Research says sugar tax could take a bite out of public health expenditure


Research says sugar tax could take a bite out of public health expenditureSugar tax has been an on-and-off topic in recent times but recent research from the University of Queensland maybe a good reason to bring it back in to the spotlight.

The study purports that a 20 per cent sugar tax on even just sugar-sweetened drinks would have long-last and broadly spread benefits for public health and serious savings for the public health system.

Dr Lennert Veerman from the university’s school of public health, said the research found the tax could raise around $400 million annually while reducing health outgoings by an estimated $29m per annum.

“Our modelling scoped the effects over the lifetime of adult Australians alive in 2010,” said Dr Veerman. “We found there would be 800 fewer new Type 2 diabetes cases each year once the tax was introduced.

“After 25 years, about 1600 fewer deaths would have occurred, with heart disease accounting for the largest share of this postponed mortality.”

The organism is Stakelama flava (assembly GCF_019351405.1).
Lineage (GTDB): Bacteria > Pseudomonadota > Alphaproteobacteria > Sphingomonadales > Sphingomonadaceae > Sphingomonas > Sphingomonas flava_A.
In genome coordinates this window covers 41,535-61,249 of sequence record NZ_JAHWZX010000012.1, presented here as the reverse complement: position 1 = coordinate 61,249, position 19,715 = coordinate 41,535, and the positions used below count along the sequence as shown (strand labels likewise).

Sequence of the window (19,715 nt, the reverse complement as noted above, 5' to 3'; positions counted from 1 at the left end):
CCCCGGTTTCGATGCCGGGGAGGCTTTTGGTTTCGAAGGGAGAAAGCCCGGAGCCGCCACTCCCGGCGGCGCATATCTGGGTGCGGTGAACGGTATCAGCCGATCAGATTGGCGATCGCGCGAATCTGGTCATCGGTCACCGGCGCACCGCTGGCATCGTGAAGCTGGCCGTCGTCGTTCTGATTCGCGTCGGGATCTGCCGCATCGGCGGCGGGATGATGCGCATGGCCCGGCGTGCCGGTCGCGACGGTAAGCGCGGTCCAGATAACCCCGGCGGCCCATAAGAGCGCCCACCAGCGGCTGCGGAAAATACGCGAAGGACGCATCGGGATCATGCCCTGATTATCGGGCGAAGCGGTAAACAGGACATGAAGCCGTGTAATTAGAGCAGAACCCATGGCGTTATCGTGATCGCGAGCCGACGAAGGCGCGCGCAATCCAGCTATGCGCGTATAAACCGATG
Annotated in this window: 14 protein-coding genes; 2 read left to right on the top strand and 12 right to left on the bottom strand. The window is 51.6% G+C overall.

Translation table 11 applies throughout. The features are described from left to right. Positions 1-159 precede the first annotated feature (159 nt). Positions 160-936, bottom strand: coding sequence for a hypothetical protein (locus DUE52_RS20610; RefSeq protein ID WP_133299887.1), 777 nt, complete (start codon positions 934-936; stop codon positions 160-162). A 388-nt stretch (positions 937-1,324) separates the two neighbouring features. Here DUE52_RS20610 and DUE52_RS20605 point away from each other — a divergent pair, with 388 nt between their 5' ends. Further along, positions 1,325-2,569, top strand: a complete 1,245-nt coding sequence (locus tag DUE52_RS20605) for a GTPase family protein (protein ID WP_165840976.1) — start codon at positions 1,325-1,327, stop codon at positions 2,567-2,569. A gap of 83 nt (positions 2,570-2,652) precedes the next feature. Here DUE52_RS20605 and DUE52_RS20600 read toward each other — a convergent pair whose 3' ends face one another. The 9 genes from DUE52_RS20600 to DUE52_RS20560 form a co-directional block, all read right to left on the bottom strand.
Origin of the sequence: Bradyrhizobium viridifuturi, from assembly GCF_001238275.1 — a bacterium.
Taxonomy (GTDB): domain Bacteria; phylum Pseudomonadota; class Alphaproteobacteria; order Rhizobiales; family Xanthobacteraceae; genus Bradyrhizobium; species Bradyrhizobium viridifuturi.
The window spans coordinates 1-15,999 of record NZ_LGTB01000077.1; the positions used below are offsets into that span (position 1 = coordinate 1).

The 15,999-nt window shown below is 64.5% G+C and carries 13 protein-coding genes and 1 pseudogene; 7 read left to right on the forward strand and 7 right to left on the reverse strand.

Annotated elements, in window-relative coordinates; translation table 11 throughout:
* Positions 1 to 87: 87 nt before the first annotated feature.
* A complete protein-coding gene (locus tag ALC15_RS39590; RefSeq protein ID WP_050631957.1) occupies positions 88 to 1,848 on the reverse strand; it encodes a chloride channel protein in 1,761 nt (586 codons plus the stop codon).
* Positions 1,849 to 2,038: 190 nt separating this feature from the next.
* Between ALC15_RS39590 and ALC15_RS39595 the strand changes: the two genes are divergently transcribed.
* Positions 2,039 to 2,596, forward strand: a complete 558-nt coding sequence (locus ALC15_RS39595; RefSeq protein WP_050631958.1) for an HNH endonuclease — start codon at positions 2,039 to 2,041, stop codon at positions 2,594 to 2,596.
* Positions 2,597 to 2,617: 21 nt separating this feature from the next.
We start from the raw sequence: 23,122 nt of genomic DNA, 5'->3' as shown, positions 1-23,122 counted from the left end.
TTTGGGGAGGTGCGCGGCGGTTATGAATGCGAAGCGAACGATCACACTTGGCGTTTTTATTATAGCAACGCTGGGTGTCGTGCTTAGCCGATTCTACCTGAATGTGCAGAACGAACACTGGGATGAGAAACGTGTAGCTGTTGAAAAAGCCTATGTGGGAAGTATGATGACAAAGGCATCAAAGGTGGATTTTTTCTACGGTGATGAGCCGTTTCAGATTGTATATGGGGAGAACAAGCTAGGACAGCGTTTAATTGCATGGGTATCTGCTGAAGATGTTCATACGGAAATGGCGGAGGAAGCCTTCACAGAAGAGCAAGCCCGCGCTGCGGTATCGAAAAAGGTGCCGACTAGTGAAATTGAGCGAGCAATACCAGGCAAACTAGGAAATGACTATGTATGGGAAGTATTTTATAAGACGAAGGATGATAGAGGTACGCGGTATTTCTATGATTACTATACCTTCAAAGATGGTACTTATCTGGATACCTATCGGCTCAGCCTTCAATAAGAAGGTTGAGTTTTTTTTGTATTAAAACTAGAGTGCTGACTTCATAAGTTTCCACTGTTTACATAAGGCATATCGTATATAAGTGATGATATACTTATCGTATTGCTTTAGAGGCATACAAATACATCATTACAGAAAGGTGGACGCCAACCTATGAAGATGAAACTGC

“There would be 4400 fewer people with heart disease at that time and 1100 fewer people living with the consequences of stroke.”

“In effect, Australians would enjoy about 170,000 healthy life years that they would not have otherwise.”

Though the estimated cost of implementing a sugar tax is farilt high—$27.6m—Dr Veerman believes the reduced spend on health care would more than make up for it as those young beneficiaries of the tax grow older healther.

“The greatest effects are likely to be seen in young people, who are the highest sugary drinks consumers.”

“A sugary drinks tax is not currently on the political agenda in Australia, but this study and international experience suggest it should be considered as part of any tax reform process.”

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